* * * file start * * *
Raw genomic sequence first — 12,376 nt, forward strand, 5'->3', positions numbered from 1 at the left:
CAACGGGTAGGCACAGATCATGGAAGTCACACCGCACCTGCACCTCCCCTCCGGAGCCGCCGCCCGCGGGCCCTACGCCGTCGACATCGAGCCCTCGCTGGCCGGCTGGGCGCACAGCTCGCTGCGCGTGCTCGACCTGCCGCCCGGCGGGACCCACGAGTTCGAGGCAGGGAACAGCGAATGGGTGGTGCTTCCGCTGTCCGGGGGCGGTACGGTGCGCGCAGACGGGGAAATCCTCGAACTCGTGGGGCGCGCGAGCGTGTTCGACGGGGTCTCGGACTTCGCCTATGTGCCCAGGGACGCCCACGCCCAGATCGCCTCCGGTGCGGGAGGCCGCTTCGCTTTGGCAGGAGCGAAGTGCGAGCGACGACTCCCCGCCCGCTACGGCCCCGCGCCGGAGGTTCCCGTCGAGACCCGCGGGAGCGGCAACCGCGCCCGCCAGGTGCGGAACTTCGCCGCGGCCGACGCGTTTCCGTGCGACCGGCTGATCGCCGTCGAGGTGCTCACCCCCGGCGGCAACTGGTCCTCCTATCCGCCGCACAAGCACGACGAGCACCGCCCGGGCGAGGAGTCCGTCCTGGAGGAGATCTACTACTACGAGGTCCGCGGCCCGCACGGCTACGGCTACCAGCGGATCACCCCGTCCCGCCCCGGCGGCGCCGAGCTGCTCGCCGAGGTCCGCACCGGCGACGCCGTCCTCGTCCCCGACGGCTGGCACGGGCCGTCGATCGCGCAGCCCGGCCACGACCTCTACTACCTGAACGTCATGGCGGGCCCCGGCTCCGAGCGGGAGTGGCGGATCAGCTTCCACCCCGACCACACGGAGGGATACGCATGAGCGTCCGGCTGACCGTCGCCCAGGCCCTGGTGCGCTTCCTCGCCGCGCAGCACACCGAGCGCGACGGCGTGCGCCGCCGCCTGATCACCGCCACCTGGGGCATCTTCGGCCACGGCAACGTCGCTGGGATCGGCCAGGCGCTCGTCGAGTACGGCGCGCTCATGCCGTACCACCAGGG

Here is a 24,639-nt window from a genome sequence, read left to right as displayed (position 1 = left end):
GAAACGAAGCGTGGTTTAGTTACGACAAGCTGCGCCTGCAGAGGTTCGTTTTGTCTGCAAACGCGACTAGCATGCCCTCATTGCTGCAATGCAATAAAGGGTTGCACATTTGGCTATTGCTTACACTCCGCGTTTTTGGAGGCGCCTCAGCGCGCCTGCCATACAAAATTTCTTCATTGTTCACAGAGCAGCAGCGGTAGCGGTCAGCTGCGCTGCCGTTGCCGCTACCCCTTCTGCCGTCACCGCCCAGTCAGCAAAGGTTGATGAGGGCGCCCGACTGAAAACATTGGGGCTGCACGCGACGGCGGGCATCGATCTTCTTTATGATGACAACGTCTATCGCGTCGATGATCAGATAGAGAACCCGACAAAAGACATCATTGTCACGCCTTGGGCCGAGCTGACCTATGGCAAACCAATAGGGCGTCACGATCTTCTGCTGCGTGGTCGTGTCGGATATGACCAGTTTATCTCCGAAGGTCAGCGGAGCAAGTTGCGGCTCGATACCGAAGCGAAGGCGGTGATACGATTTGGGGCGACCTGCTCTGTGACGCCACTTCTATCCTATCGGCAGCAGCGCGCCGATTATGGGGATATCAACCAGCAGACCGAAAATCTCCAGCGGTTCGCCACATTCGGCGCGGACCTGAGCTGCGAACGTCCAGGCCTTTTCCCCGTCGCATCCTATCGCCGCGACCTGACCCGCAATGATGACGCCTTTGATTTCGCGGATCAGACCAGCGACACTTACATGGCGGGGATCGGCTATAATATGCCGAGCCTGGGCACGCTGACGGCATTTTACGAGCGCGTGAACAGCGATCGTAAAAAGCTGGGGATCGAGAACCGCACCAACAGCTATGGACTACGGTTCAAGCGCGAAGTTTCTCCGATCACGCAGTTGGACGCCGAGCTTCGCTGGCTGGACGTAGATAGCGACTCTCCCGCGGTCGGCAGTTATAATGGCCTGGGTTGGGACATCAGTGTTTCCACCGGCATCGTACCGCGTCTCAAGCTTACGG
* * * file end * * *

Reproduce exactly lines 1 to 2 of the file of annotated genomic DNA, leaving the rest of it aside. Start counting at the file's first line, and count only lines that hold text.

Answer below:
Raw genomic sequence first — 12,376 nt, forward strand, 5'->3', positions numbered from 1 at the left:
CAACGGGTAGGCACAGATCATGGAAGTCACACCGCACCTGCACCTCCCCTCCGGAGCCGCCGCCCGCGGGCCCTACGCCGTCGACATCGAGCCCTCGCTGGCCGGCTGGGCGCACAGCTCGCTGCGCGTGCTCGACCTGCCGCCCGGCGGGACCCACGAGTTCGAGGCAGGGAACAGCGAATGGGTGGTGCTTCCGCTGTCCGGGGGCGGTACGGTGCGCGCAGACGGGGAAATCCTCGAACTCGTGGGGCGCGCGAGCGTGTTCGACGGGGTCTCGGACTTCGCCTATGTGCCCAGGGACGCCCACGCCCAGATCGCCTCCGGTGCGGGAGGCCGCTTCGCTTTGGCAGGAGCGAAGTGCGAGCGACGACTCCCCGCCCGCTACGGCCCCGCGCCGGAGGTTCCCGTCGAGACCCGCGGGAGCGGCAACCGCGCCCGCCAGGTGCGGAACTTCGCCGCGGCCGACGCGTTTCCGTGCGACCGGCTGATCGCCGTCGAGGTGCTCACCCCCGGCGGCAACTGGTCCTCCTATCCGCCGCACAAGCACGACGAGCACCGCCCGGGCGAGGAGTCCGTCCTGGAGGAGATCTACTACTACGAGGTCCGCGGCCCGCACGGCTACGGCTACCAGCGGATCACCCCGTCCCGCCCCGGCGGCGCCGAGCTGCTCGCCGAGGTCCGCACCGGCGACGCCGTCCTCGTCCCCGACGGCTGGCACGGGCCGTCGATCGCGCAGCCCGGCCACGACCTCTACTACCTGAACGTCATGGCGGGCCCCGGCTCCGAGCGGGAGTGGCGGATCAGCTTCCACCCCGACCACACGGAGGGATACGCATGAGCGTCCGGCTGACCGTCGCCCAGGCCCTGGTGCGCTTCCTCGCCGCGCAGCACACCGAGCGCGACGGCGTGCGCCGCCGCCTGATCACCGCCACCTGGGGCATCTTCGGCCACGGCAACGTCGCTGGGATCGGCCAGGCGCTCGTCGAGTACGGCGCGCTCATGCCGTACCACCAGGG